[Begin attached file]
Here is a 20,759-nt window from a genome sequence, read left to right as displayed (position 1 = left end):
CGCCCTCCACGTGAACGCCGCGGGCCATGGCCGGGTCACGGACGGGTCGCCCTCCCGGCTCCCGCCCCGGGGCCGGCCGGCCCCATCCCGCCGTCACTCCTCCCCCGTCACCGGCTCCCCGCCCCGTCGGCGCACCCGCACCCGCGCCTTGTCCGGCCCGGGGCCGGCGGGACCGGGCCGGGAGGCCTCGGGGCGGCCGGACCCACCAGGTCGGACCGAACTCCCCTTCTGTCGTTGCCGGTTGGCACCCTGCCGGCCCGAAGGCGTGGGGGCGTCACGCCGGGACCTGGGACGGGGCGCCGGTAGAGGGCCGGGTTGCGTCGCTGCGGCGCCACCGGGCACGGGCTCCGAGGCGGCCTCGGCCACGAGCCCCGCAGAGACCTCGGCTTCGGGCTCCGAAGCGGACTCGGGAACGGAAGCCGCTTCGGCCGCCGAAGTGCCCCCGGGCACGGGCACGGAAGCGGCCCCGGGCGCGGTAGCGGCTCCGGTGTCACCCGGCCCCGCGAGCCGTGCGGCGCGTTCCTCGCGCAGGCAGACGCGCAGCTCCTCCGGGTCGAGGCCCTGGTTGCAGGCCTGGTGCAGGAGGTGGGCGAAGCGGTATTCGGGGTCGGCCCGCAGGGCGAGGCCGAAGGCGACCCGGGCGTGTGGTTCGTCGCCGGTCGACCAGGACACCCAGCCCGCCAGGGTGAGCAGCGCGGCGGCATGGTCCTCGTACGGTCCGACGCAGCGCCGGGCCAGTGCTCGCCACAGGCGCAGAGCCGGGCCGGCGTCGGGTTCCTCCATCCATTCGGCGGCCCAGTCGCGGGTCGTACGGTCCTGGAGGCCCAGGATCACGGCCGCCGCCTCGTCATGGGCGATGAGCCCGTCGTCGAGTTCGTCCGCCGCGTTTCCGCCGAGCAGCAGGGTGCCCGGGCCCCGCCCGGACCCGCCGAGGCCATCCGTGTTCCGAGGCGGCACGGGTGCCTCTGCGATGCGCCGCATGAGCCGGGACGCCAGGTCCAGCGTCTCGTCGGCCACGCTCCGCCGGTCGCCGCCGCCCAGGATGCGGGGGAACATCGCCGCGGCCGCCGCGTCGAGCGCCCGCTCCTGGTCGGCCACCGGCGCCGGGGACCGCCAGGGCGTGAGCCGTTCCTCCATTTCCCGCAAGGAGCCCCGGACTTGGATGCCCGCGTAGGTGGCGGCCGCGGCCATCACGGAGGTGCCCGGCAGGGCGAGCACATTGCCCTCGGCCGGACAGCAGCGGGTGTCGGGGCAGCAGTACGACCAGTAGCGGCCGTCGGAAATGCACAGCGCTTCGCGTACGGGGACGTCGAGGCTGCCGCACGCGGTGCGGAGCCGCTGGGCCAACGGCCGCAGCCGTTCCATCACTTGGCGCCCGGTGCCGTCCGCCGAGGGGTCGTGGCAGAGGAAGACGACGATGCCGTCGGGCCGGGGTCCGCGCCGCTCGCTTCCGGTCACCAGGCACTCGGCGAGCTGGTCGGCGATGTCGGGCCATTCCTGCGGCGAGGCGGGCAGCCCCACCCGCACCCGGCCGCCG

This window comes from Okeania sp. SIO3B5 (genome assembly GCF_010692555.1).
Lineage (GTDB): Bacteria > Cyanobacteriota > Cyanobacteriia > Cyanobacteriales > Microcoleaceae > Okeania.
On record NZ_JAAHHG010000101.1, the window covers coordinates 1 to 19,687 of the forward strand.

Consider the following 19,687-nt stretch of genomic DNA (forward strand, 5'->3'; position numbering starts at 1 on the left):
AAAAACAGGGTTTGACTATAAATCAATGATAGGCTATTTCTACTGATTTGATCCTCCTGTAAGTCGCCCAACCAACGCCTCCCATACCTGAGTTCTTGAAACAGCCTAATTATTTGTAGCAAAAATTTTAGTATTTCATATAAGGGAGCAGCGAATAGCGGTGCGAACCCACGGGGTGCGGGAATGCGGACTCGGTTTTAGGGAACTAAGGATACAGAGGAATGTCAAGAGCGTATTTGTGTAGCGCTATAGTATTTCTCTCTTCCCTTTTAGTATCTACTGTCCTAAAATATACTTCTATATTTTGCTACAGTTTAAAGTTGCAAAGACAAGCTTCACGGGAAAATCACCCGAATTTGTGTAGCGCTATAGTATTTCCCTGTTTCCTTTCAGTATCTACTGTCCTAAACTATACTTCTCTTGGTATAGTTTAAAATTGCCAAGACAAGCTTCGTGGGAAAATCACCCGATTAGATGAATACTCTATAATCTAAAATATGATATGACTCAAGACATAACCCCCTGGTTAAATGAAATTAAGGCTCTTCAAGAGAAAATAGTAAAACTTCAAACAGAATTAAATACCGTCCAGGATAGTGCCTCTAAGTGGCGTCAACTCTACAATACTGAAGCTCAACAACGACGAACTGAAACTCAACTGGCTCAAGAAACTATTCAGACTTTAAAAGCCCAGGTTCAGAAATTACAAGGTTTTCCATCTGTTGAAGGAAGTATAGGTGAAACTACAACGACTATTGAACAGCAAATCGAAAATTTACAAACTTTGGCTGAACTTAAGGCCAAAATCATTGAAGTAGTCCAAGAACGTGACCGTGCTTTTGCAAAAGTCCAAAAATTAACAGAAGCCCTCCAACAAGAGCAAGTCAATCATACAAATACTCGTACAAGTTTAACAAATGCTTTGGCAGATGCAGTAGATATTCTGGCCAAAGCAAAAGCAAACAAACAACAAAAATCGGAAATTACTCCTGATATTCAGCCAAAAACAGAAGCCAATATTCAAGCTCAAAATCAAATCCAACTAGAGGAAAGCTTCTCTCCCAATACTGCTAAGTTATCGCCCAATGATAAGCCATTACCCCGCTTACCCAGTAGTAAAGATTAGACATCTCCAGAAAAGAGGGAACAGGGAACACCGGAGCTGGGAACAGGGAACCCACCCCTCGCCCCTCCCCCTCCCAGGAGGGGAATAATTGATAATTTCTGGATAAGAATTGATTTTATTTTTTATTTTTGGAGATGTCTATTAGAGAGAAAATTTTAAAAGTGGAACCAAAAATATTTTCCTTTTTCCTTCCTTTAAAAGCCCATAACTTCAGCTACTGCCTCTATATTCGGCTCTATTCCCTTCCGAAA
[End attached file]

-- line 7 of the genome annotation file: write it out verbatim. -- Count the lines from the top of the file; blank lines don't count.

AAAAACAGGGTTTGACTATAAATCAATGATAGGCTATTTCTACTGATTTGATCCTCCTGTAAGTCGCCCAACCAACGCCTCCCATACCTGAGTTCTTGAAACAGCCTAATTATTTGTAGCAAAAATTTTAGTATTTCATATAAGGGAGCAGCGAATAGCGGTGCGAACCCACGGGGTGCGGGAATGCGGACTCGGTTTTAGGGAACTAAGGATACAGAGGAATGTCAAGAGCGTATTTGTGTAGCGCTATAGTATTTCTCTCTTCCCTTTTAGTATCTACTGTCCTAAAATATACTTCTATATTTTGCTACAGTTTAAAGTTGCAAAGACAAGCTTCACGGGAAAATCACCCGAATTTGTGTAGCGCTATAGTATTTCCCTGTTTCCTTTCAGTATCTACTGTCCTAAACTATACTTCTCTTGGTATAGTTTAAAATTGCCAAGACAAGCTTCGTGGGAAAATCACCCGATTAGATGAATACTCTATAATCTAAAATATGATATGACTCAAGACATAACCCCCTGGTTAAATGAAATTAAGGCTCTTCAAGAGAAAATAGTAAAACTTCAAACAGAATTAAATACCGTCCAGGATAGTGCCTCTAAGTGGCGTCAACTCTACAATACTGAAGCTCAACAACGACGAACTGAAACTCAACTGGCTCAAGAAACTATTCAGACTTTAAAAGCCCAGGTTCAGAAATTACAAGGTTTTCCATCTGTTGAAGGAAGTATAGGTGAAACTACAACGACTATTGAACAGCAAATCGAAAATTTACAAACTTTGGCTGAACTTAAGGCCAAAATCATTGAAGTAGTCCAAGAACGTGACCGTGCTTTTGCAAAAGTCCAAAAATTAACAGAAGCCCTCCAACAAGAGCAAGTCAATCATACAAATACTCGTACAAGTTTAACAAATGCTTTGGCAGATGCAGTAGATATTCTGGCCAAAGCAAAAGCAAACAAACAACAAAAATCGGAAATTACTCCTGATATTCAGCCAAAAACAGAAGCCAATATTCAAGCTCAAAATCAAATCCAACTAGAGGAAAGCTTCTCTCCCAATACTGCTAAGTTATCGCCCAATGATAAGCCATTACCCCGCTTACCCAGTAGTAAAGATTAGACATCTCCAGAAAAGAGGGAACAGGGAACACCGGAGCTGGGAACAGGGAACCCACCCCTCGCCCCTCCCCCTCCCAGGAGGGGAATAATTGATAATTTCTGGATAAGAATTGATTTTATTTTTTATTTTTGGAGATGTCTATTAGAGAGAAAATTTTAAAAGTGGAACCAAAAATATTTTCCTTTTTCCTTCCTTTAAAAGCCCATAACTTCAGCTACTGCCTCTATATTCGGCTCTATTCCCTTCCGAAA